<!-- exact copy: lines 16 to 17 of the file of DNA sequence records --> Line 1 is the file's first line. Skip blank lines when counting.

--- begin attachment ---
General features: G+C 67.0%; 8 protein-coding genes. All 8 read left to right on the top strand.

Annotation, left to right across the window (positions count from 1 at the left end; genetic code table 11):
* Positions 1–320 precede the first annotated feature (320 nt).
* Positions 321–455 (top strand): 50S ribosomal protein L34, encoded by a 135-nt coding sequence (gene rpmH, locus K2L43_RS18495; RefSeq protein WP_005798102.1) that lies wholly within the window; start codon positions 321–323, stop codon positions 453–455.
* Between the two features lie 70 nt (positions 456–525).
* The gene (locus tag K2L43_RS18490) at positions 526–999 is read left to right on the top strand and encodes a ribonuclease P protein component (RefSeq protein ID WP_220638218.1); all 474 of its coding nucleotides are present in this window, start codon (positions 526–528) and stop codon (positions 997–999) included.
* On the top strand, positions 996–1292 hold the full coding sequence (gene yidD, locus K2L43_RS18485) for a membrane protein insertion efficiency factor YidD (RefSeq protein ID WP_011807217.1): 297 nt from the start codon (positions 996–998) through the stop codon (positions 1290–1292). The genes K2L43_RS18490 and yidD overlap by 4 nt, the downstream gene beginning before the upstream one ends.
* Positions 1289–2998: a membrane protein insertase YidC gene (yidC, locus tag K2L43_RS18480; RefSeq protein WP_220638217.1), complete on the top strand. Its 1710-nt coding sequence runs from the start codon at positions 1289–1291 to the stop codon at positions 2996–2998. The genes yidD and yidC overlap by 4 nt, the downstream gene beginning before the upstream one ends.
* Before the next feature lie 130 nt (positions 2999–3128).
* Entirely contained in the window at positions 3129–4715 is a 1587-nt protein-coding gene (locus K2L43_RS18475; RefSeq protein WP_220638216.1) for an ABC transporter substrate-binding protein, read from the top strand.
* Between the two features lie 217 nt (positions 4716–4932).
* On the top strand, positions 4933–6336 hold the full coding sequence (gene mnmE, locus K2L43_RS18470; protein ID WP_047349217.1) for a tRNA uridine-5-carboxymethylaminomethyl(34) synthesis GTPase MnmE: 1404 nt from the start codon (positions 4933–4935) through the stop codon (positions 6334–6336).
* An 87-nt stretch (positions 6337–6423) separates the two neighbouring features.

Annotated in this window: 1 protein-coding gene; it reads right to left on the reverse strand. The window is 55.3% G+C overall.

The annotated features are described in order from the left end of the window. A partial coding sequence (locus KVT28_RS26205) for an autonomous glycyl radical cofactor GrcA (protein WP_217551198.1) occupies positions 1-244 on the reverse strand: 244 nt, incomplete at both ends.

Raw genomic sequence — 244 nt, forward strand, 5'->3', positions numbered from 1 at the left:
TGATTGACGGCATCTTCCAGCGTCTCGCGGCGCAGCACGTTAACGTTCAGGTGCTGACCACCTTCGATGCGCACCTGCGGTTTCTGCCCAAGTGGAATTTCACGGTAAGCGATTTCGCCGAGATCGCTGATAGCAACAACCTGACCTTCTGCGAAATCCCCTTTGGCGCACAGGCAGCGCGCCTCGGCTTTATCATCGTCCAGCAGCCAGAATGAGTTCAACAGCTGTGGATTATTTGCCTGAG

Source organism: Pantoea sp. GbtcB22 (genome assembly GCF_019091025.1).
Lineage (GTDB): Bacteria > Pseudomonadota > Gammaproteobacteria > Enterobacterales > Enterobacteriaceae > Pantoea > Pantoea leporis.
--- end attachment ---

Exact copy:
Raw genomic sequence — 244 nt, forward strand, 5'->3', positions numbered from 1 at the left:
TGATTGACGGCATCTTCCAGCGTCTCGCGGCGCAGCACGTTAACGTTCAGGTGCTGACCACCTTCGATGCGCACCTGCGGTTTCTGCCCAAGTGGAATTTCACGGTAAGCGATTTCGCCGAGATCGCTGATAGCAACAACCTGACCTTCTGCGAAATCCCCTTTGGCGCACAGGCAGCGCGCCTCGGCTTTATCATCGTCCAGCAGCCAGAATGAGTTCAACAGCTGTGGATTATTTGCCTGAG